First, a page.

Born and raised in a northeast Tennessee small town, I have never lived anywhere other than in our great state. I grew up in a musical family anchored by parents who knew the values of hard work, faith, and stability. We sang and played at our home church […](attendance and participation in its activities were not optional nor did they occur only when ‘convenient’) and many others in East Tennessee, Southwest Virginia, and Western North Carolina. These experiences formed my initial love of music and helped develop my ear for harmonies, which I value above the bulk of the formal training I would receive over the years.
Musical Education & Experience
Piano lessons began when I entered first grade and continued under a variety of teachers through elementary and middle school. These wonderful ladies were all church musicians, thus hymns were always part of the curriculum. When people ask how I know so many hymns by heart, I usually reply, “Well, I’ve been playing them all my life”, and that’s true to a great extent. My last teacher at home, however, was a Juliard-trained instructor, and study centered around the greats – Bach, Mozart, Beethoven, Brahms, Chopin, Schubert, Debussy – which launched a new chapter in my playing that would take me on to college.
After graduating from Volunteer Comprehensive High School in 1985, I subsequently made my way to Austin Peay State University with a music performance scholarship, but as a vocalist (bit of a detour after a summer program at the conservatory of University of Cincinnati). I changed majors after the first year, returning to the piano and studying under Dr. Jeff Wood, my favorite teacher among those with whom I studied. After three years at APSU, I transferred to Belmont University, continuing to study music but with a concentration in church music. I began working at a small church in Nashville while still attending Belmont, and continued there as music and youth director after leaving Belmont. I have had near continuous church employee status ever since.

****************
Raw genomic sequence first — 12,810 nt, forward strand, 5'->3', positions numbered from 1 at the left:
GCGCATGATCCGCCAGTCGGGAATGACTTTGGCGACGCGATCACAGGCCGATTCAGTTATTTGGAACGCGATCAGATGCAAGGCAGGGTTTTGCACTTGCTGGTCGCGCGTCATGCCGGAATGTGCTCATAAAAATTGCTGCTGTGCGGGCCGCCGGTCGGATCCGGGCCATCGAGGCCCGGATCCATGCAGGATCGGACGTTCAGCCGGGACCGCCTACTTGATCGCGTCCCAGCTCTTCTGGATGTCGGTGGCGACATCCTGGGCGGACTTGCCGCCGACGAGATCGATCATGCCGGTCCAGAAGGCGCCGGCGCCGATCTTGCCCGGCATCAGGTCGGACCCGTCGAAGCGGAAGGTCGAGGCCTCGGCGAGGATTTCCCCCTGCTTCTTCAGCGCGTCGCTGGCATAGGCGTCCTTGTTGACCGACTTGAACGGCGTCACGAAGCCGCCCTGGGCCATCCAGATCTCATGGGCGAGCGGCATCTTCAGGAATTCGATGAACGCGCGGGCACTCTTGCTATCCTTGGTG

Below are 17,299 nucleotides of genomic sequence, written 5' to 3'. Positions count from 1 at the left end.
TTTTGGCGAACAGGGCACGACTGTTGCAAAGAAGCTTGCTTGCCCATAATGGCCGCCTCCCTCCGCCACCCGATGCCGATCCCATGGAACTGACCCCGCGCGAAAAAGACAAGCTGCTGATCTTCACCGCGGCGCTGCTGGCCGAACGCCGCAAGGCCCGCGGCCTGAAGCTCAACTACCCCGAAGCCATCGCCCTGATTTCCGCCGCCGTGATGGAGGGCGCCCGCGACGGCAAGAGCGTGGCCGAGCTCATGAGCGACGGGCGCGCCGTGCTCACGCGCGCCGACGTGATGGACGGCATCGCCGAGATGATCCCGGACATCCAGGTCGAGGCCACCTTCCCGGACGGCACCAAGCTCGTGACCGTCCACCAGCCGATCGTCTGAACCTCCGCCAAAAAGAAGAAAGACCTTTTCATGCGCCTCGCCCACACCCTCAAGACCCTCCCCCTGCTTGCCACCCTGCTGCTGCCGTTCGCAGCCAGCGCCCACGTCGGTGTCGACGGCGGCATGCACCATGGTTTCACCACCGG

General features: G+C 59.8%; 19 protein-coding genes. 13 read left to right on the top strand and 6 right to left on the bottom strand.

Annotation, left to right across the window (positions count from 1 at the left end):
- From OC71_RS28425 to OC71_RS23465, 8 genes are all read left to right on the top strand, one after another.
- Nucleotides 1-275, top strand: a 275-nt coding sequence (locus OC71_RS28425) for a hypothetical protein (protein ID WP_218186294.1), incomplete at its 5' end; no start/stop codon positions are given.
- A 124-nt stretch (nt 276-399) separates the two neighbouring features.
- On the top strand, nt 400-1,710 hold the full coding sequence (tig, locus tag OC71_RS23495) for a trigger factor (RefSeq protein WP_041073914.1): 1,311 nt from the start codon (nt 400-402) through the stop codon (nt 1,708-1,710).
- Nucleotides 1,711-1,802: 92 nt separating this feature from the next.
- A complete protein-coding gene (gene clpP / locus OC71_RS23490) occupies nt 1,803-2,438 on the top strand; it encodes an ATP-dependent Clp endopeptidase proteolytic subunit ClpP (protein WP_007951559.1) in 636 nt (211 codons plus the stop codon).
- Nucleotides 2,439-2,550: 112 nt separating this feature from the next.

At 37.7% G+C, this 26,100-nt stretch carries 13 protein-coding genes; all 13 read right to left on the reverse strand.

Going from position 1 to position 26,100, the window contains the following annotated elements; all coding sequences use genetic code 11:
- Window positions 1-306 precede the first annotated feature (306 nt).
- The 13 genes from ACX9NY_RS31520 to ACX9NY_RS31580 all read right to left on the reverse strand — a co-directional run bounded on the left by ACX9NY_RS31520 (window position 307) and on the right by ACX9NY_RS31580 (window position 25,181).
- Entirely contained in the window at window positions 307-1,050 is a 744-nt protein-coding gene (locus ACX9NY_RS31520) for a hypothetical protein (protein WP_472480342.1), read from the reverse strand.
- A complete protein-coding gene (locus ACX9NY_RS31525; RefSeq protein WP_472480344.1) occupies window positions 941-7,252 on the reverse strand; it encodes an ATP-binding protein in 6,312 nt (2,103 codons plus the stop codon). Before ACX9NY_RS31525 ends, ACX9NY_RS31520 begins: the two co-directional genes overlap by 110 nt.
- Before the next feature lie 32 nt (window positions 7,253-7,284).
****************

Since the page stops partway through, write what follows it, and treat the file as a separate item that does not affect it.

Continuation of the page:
My wife, Karen, and I moved back to Springfield (Karen’s hometown) from Nashville in 1993 when we were given the opportunity to purchase what is known as the Joseph Carter Stark house on Walnut St. Owning and maintaining what is reputedly the oldest house in Springfield means that we usually have some type of project underway (Karen refers to it as the “50 year plan”). We will celebrate our 26th wedding anniversary this year, and we have two lovely daughters. Christian faith provides the bedrock for our family, and we have been serving at Springfield First United Methodist Church for over 10 years.